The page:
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Title: Cardiovascular and metabolic phenotypes in relation to the ADRA2B insertion/deletion polymorphism in a Chinese population
Authors: Zhang, Haifeng ×
Li, Xinli
Huang, Jun
Li, Yan
Thijs, Lutgarde
Wang, Zhenzhen
Lu, Xinzheng
Cao, Kejiang
Xie, Sifeng
Staessen, Jan A
Wang, Ji-Guang #
Issue Date: Dec-2005
Series Title: Journal of hypertension vol:23 issue:12 pages:2201-7
Abstract: OBJECTIVE: The functional ADRA2B I/D polymorphism is associated with various cardiovascular and metabolic phenotypes in Caucasians. The purpose of our study was to investigate whether the ADRA2B I/D polymorphism is associated with such phenotypes in a Chinese population. METHODS: We enrolled 247 women and 234 men in a family-based Chinese study. Our statistical methods included generalized estimating equations and quantitative transmission disequilibrium test. RESULTS: The I allele (62.3 versus 50.8%, P = 0.015) and the II genotype (40.9 versus 23.4%, P = 0.017) were more prevalent among hypertensive than normotensive men. While adjusting for covariates and family clusters, male II homozygotes compared with D-allele carriers had higher systolic pressure (130.0 versus 125.0 mmHg, P = 0.016) and a 2.61 times greater (P = 0.008) risk of hypertension. On the other hand, II homozygous men had lower body weight (65.4 versus 69.6 kg, P = 0.008), body mass index (23.4 versus 24.5 kg/m2, P = 0.037), waist-to-hip ratio (0.838 versus 0.857, P = 0.024), serum insulin concentration (9.5 versus 13.2 mU/l, P = 0.026) and insulin resistance (homeostasis model assessment index 2.4 versus 3.2, P = 0.051). None of these associations reached statistical significance in women. In 65 informative male offspring, transmission of the I allele was associated with higher systolic pressure (+ 6.0 mmHg, P = 0.10), diastolic pressure (+ 5.5 mmHg, P = 0.021), and faster pulse rate (+ 5.8 beats/min, P = 0.019). CONCLUSION: In Chinese men, the I allele of the ADRA2B gene is associated with higher blood pressure, but also with a more favourable metabolic phenotype.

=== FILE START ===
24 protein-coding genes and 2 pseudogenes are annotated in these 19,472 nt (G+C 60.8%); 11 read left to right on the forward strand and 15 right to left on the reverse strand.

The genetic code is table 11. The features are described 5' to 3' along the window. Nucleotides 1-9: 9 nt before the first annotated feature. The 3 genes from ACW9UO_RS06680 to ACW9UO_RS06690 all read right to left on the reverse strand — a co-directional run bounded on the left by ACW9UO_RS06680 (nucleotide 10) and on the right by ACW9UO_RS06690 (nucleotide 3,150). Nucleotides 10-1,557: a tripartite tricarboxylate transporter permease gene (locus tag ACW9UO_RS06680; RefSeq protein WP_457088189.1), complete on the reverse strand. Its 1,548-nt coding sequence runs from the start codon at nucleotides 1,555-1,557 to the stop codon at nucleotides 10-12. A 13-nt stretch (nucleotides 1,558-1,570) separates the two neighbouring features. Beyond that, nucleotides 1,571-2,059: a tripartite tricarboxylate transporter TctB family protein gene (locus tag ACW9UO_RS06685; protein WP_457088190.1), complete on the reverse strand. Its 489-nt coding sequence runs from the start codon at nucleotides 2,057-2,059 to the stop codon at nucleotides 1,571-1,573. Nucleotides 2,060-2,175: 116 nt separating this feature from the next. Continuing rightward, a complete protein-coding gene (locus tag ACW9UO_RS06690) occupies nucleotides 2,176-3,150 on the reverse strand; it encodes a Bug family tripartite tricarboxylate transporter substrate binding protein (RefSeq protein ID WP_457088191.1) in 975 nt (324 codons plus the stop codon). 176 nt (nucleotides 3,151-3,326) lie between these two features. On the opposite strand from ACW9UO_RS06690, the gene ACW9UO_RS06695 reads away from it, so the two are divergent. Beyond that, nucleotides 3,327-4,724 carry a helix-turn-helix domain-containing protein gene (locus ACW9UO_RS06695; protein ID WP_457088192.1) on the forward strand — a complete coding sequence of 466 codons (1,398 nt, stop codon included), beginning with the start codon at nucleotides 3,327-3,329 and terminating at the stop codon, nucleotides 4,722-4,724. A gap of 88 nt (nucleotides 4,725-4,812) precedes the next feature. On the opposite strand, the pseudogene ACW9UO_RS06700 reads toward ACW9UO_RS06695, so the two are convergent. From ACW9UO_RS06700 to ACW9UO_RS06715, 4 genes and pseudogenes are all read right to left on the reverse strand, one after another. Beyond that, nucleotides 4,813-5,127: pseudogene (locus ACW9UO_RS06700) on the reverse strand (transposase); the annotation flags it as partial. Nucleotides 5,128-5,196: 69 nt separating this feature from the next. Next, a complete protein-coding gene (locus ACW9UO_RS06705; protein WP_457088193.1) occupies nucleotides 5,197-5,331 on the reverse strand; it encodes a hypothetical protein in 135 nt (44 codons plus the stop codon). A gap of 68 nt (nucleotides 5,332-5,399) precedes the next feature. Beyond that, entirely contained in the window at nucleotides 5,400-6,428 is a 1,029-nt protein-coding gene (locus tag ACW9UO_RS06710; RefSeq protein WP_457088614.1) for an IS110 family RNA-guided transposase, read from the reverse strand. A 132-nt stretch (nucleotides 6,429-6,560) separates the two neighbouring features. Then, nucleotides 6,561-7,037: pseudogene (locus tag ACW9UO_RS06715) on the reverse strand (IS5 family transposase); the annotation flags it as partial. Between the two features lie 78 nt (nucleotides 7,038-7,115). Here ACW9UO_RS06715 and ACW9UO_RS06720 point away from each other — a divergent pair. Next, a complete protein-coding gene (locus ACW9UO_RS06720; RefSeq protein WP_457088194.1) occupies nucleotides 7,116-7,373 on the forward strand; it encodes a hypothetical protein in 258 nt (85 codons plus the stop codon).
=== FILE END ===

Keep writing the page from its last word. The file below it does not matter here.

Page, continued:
URI: 
ISSN: 0263-6352
Publication status: published
KU Leuven publication type: IT
Appears in Collections:Hypertension and Cardiovascular Epidemiology
× corresponding author
# (joint) last author

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